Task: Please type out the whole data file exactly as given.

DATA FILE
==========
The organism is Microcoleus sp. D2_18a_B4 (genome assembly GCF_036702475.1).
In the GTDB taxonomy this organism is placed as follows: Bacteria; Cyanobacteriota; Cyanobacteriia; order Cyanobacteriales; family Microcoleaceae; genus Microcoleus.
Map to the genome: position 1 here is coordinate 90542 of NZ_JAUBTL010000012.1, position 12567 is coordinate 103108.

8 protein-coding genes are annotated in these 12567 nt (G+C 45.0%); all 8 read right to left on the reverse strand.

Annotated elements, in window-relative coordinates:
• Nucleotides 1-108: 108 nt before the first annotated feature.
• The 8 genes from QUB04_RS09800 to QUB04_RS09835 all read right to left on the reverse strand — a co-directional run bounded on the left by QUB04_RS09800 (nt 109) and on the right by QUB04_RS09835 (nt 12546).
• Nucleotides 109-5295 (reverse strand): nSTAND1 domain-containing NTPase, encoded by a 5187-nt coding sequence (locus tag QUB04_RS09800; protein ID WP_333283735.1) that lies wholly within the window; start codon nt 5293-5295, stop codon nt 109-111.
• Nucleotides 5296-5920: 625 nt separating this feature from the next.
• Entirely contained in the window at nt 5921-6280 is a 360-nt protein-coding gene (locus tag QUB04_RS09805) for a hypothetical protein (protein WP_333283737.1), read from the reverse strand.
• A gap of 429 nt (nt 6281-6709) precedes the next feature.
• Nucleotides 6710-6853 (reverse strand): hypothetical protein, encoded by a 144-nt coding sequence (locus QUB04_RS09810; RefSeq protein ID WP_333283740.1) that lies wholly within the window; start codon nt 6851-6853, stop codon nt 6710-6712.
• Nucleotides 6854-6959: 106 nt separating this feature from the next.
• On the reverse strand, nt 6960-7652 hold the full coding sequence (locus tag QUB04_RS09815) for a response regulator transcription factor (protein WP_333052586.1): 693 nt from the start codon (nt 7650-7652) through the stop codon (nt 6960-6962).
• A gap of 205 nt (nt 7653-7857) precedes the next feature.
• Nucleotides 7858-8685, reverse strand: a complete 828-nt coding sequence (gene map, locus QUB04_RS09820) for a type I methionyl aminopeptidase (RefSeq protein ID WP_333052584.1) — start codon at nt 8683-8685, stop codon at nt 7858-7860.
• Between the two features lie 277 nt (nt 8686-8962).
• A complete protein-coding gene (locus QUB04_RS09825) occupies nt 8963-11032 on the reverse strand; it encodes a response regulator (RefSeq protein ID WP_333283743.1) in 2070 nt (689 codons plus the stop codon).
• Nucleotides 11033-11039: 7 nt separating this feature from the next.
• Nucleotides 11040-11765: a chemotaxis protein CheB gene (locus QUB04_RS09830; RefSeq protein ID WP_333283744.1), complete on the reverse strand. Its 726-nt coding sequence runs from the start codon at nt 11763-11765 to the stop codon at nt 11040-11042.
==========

The organism is Microcoleus sp. D2_18a_B4 (genome assembly GCF_036702475.1).
In the GTDB taxonomy this organism is placed as follows: Bacteria; Cyanobacteriota; Cyanobacteriia; order Cyanobacteriales; family Microcoleaceae; genus Microcoleus.
Map to the genome: position 1 here is coordinate 90542 of NZ_JAUBTL010000012.1, position 12567 is coordinate 103108.

8 protein-coding genes are annotated in these 12567 nt (G+C 45.0%); all 8 read right to left on the reverse strand.

Annotated elements, in window-relative coordinates:
• Nucleotides 1-108: 108 nt before the first annotated feature.
• The 8 genes from QUB04_RS09800 to QUB04_RS09835 all read right to left on the reverse strand — a co-directional run bounded on the left by QUB04_RS09800 (nt 109) and on the right by QUB04_RS09835 (nt 12546).
• Nucleotides 109-5295 (reverse strand): nSTAND1 domain-containing NTPase, encoded by a 5187-nt coding sequence (locus tag QUB04_RS09800; protein ID WP_333283735.1) that lies wholly within the window; start codon nt 5293-5295, stop codon nt 109-111.
• Nucleotides 5296-5920: 625 nt separating this feature from the next.
• Entirely contained in the window at nt 5921-6280 is a 360-nt protein-coding gene (locus tag QUB04_RS09805) for a hypothetical protein (protein WP_333283737.1), read from the reverse strand.
• A gap of 429 nt (nt 6281-6709) precedes the next feature.
• Nucleotides 6710-6853 (reverse strand): hypothetical protein, encoded by a 144-nt coding sequence (locus QUB04_RS09810; RefSeq protein ID WP_333283740.1) that lies wholly within the window; start codon nt 6851-6853, stop codon nt 6710-6712.
• Nucleotides 6854-6959: 106 nt separating this feature from the next.
• On the reverse strand, nt 6960-7652 hold the full coding sequence (locus tag QUB04_RS09815) for a response regulator transcription factor (protein WP_333052586.1): 693 nt from the start codon (nt 7650-7652) through the stop codon (nt 6960-6962).
• A gap of 205 nt (nt 7653-7857) precedes the next feature.
• Nucleotides 7858-8685, reverse strand: a complete 828-nt coding sequence (gene map, locus QUB04_RS09820) for a type I methionyl aminopeptidase (RefSeq protein ID WP_333052584.1) — start codon at nt 8683-8685, stop codon at nt 7858-7860.
• Between the two features lie 277 nt (nt 8686-8962).
• A complete protein-coding gene (locus QUB04_RS09825) occupies nt 8963-11032 on the reverse strand; it encodes a response regulator (RefSeq protein ID WP_333283743.1) in 2070 nt (689 codons plus the stop codon).
• Nucleotides 11033-11039: 7 nt separating this feature from the next.
• Nucleotides 11040-11765: a chemotaxis protein CheB gene (locus QUB04_RS09830; RefSeq protein ID WP_333283744.1), complete on the reverse strand. Its 726-nt coding sequence runs from the start codon at nt 11763-11765 to the stop codon at nt 11040-11042.